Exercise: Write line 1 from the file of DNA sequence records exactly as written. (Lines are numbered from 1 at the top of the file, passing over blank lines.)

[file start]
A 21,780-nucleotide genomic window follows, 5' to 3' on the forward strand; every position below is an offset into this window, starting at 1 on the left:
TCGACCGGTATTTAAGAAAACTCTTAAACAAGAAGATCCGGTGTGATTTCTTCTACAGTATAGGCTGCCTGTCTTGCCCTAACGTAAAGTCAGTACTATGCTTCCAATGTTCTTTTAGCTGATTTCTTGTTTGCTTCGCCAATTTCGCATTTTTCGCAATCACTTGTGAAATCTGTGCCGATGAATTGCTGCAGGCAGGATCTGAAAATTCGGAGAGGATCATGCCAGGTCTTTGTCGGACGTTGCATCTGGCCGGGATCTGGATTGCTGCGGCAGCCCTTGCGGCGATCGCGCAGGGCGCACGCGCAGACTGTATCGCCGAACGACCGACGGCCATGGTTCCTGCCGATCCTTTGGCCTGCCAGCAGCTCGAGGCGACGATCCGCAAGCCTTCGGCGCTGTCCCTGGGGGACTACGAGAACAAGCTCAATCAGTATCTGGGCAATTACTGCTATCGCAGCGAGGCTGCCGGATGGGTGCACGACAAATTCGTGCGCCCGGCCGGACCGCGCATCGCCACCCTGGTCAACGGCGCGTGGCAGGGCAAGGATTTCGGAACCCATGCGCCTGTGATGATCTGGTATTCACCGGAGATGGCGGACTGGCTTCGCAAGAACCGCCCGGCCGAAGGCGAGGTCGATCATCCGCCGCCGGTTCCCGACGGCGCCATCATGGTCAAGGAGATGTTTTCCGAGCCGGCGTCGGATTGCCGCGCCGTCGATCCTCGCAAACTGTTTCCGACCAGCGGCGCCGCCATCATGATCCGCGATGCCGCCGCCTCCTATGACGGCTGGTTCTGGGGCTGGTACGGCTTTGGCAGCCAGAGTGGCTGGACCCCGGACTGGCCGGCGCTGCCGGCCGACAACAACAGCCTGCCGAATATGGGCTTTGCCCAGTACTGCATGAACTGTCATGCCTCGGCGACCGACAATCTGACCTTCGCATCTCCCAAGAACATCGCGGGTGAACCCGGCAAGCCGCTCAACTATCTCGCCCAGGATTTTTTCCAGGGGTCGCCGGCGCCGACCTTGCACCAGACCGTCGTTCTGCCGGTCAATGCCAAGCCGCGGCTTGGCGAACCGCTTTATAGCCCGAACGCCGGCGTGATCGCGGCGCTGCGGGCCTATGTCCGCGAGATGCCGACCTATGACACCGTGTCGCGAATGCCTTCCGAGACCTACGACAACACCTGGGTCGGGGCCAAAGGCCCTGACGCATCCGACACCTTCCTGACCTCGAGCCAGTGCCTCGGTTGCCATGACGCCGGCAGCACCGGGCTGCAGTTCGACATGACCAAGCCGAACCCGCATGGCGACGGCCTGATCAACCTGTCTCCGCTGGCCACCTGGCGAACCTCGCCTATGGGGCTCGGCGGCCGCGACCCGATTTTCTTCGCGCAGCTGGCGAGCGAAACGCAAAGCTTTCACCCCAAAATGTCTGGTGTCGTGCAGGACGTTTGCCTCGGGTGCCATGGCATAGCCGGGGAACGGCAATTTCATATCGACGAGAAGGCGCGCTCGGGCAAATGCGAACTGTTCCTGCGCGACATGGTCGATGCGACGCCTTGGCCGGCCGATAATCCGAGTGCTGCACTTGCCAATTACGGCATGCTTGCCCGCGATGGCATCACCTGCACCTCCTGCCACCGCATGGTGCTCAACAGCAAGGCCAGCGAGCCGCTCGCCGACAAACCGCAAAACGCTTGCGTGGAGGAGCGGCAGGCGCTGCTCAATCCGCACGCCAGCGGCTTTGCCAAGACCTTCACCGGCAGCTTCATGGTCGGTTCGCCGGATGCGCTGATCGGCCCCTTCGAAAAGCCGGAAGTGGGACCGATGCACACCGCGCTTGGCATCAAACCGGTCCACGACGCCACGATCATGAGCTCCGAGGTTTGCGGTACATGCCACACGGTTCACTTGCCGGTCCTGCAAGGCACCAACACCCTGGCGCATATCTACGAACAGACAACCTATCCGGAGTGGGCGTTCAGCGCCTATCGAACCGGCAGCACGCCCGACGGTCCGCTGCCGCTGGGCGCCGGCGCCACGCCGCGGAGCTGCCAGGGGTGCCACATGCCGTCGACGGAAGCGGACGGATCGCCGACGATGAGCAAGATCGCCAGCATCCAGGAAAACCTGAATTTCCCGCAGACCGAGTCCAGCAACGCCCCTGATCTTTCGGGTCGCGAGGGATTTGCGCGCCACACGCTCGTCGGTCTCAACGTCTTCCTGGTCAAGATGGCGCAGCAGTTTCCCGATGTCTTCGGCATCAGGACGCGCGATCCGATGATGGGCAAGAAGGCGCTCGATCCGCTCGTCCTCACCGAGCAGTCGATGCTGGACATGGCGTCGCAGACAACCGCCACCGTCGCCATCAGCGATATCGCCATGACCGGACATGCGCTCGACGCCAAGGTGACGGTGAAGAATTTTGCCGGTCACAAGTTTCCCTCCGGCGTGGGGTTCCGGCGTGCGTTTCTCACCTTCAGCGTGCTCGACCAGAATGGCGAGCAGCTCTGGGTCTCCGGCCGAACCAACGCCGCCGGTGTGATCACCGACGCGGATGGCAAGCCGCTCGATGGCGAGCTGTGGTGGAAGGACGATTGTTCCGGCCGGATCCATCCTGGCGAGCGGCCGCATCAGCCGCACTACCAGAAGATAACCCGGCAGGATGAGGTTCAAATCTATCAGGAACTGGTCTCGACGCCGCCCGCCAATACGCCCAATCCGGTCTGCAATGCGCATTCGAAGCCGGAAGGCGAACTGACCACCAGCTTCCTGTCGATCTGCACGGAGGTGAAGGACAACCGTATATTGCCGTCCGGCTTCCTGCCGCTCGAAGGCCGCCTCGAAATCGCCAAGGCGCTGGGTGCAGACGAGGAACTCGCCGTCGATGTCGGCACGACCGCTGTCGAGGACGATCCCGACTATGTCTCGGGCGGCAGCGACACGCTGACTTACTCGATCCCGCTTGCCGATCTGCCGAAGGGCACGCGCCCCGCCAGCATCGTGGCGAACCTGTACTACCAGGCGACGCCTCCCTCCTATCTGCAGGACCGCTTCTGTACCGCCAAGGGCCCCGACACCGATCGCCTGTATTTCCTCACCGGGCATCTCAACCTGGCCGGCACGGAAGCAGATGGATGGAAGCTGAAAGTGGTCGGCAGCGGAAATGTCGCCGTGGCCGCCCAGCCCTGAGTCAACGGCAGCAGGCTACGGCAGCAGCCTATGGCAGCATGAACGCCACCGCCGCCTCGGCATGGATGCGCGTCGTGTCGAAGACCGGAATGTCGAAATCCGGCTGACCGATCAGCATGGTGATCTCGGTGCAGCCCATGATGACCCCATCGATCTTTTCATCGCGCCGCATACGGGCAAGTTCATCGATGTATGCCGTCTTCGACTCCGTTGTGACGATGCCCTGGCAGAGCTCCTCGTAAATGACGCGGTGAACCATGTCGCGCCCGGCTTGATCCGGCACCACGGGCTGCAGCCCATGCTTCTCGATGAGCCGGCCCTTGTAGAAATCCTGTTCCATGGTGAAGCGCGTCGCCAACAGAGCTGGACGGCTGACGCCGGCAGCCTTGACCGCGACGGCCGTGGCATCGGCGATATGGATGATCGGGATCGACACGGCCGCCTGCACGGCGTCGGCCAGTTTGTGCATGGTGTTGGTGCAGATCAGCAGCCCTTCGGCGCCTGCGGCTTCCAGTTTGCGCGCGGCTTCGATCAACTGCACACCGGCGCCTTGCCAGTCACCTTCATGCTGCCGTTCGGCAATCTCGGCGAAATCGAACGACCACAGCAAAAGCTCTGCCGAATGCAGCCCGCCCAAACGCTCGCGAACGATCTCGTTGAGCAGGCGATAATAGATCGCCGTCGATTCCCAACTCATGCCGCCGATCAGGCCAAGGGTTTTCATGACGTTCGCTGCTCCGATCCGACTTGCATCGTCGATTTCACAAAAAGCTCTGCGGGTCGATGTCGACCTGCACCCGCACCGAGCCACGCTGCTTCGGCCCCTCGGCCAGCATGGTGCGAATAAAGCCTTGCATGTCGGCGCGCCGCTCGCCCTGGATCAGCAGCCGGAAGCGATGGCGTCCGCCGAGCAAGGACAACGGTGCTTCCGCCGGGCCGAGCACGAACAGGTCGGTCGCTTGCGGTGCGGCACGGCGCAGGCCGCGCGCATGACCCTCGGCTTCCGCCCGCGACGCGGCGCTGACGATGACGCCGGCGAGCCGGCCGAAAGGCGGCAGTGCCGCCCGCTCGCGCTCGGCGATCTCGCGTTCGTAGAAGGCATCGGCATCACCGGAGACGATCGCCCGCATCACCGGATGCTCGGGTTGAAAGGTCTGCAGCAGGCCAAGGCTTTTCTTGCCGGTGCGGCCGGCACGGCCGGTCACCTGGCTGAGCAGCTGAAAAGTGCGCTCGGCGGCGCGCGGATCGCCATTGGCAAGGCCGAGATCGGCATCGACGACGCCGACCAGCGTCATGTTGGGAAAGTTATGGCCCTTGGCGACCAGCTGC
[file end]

A 21,780-nucleotide genomic window follows, 5' to 3' on the forward strand; every position below is an offset into this window, starting at 1 on the left: